Social studies is one of the disciplines in the primary school curriculum in Kenya. It aims at equipping learners with unique knowledge and skills that would enable them to lead successful lives and be in harmony with their environment. Primary school learners in Kenya have been performing poorly in social studies at the Kenya Certificate of Primary Education (KCPE) national examinations. The factors that have been attributed to the learners’ dismal performance in the discipline include; inadequate facilities in the schools like textbooks and lack of adequate qualified teachers, learners’ and teachers’ negative attitudes towards the discipline, lack of role models and use of poor instructional methods. However, many studies fail to take into account one very important variable; what characterizes effective teaching and learning of social studies. This calls for continuous search for effective teaching strategies such as the use of active teaching and learning strategies. This study analyzed the teaching and learning strategies used in the teaching of social studies at the primary school level from a constructivist perspective. The study adopted descriptive survey research design. The target population of the study was all social studies teachers in public primary schools in Kipipiri sub-county in Nandarua county. The accessible population was all social studies teachers teaching in upper primary classes in Kipipiri sub-county. Proportional random sampling technique was used to obtain a sample of 125 upper primary social studies teachers who were drawn from 42 primary schools out of 60 public primary schools in the three divisions of Kipipiri sub-county. Data was collected with the help of Social Studies Teachers’ Questionnaire (SSTQ) and Social Studies Lesson Observation Schedule (SSLOS). Five experts in educational research drawn from the Faculty of Education and Community Studies, Egerton University validated the instruments. Piloting was carried out in three primary schools in Kipipiri sub-county. The pilot schools did not participate in the main study. Reliability of SSTQ and SSLOS were estimated using Cronbach alpha coefficient. The SSTQ and SSLOS yielded a reliability coefficient of 0.77 and 0.84 respectively which were above the recommended threshold of 0.7. Data analysis was carried out using descriptive statistics (frequencies percentages and mean) with the help of the Statistical Package for Social Sciences (SPSS). The Findings of this study indicate that social studies teachers rarely use active teaching and learning strategies. The study also found that teacher training, teachers’ guides, teachers’ workload, learners’ needs and interests and teacher’s preference, are among the factors that determine a teacher’s selection of teaching and learning strategies. The findings further reveal that class size, content of the textbooks, nature of the topic, age and level of the learner, time availability, and ability of the learners are among the factors that determine a teacher’s application of teaching and learning strategies. These findings would be useful to learners and teachers in identifying strategies which enhances the learning of social studies. Policy makers, curriculum developers, educational officers and teacher training institutions would benefit in one way or another from this study especially while deciding on the appropriate teaching and learning strategies to employ in order to improve the quality of education. The Ministry of Education should organise regular in-service training and workshops for teachers on selection and application of active teaching and learning strategies.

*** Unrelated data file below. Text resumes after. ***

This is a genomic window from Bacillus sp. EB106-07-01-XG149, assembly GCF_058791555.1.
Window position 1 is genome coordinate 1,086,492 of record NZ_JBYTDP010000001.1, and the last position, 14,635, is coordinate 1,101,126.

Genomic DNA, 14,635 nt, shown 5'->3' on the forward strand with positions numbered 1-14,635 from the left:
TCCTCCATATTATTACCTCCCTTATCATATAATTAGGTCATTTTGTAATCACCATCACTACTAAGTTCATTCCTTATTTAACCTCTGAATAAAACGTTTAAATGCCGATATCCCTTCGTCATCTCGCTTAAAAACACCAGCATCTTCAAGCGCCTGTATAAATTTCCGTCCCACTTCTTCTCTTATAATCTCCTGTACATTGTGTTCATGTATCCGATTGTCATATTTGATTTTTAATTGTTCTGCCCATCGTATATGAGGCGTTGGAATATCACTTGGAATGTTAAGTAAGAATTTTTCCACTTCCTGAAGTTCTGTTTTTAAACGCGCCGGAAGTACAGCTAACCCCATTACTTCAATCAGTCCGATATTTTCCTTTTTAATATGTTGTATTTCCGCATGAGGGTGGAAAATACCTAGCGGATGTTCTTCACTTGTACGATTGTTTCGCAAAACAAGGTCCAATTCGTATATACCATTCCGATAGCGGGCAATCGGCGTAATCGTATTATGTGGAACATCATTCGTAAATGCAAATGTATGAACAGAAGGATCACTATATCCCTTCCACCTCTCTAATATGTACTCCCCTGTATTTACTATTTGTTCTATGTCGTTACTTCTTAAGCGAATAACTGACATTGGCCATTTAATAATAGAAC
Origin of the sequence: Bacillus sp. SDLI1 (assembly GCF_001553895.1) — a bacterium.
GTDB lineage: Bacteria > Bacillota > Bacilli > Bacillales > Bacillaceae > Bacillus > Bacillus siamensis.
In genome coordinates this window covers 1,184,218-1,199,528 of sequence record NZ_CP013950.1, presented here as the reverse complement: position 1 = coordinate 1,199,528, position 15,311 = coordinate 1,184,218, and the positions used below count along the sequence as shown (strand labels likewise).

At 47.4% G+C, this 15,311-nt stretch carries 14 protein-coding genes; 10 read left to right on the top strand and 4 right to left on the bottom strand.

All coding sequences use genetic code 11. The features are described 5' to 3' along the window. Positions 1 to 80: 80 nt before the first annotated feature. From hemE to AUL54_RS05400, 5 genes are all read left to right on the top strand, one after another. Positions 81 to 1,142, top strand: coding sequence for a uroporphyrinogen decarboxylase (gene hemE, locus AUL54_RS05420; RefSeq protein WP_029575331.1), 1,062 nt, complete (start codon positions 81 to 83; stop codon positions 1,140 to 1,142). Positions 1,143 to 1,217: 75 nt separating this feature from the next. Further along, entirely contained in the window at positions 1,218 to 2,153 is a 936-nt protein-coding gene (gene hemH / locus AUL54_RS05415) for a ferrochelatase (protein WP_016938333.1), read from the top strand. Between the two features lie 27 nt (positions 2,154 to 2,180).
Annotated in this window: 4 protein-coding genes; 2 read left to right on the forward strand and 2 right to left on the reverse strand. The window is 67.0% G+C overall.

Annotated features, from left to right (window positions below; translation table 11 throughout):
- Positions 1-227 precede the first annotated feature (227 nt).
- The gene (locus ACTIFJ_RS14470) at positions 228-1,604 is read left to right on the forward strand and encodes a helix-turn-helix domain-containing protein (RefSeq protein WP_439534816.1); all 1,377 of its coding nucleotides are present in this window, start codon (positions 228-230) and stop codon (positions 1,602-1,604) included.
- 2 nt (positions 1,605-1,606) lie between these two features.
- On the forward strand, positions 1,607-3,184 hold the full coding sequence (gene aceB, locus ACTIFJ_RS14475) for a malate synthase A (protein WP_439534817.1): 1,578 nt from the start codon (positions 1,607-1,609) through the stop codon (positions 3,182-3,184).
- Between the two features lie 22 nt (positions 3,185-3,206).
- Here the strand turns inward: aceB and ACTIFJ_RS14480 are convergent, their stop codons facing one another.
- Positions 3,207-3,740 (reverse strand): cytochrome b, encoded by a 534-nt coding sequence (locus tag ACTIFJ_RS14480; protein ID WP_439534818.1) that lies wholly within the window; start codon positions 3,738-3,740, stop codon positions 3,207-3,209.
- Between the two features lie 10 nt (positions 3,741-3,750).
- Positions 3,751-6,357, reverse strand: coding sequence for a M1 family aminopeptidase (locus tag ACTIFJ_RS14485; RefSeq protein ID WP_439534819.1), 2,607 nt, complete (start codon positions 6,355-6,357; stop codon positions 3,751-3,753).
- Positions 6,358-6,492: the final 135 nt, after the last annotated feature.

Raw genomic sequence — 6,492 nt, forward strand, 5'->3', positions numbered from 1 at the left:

Background of the Study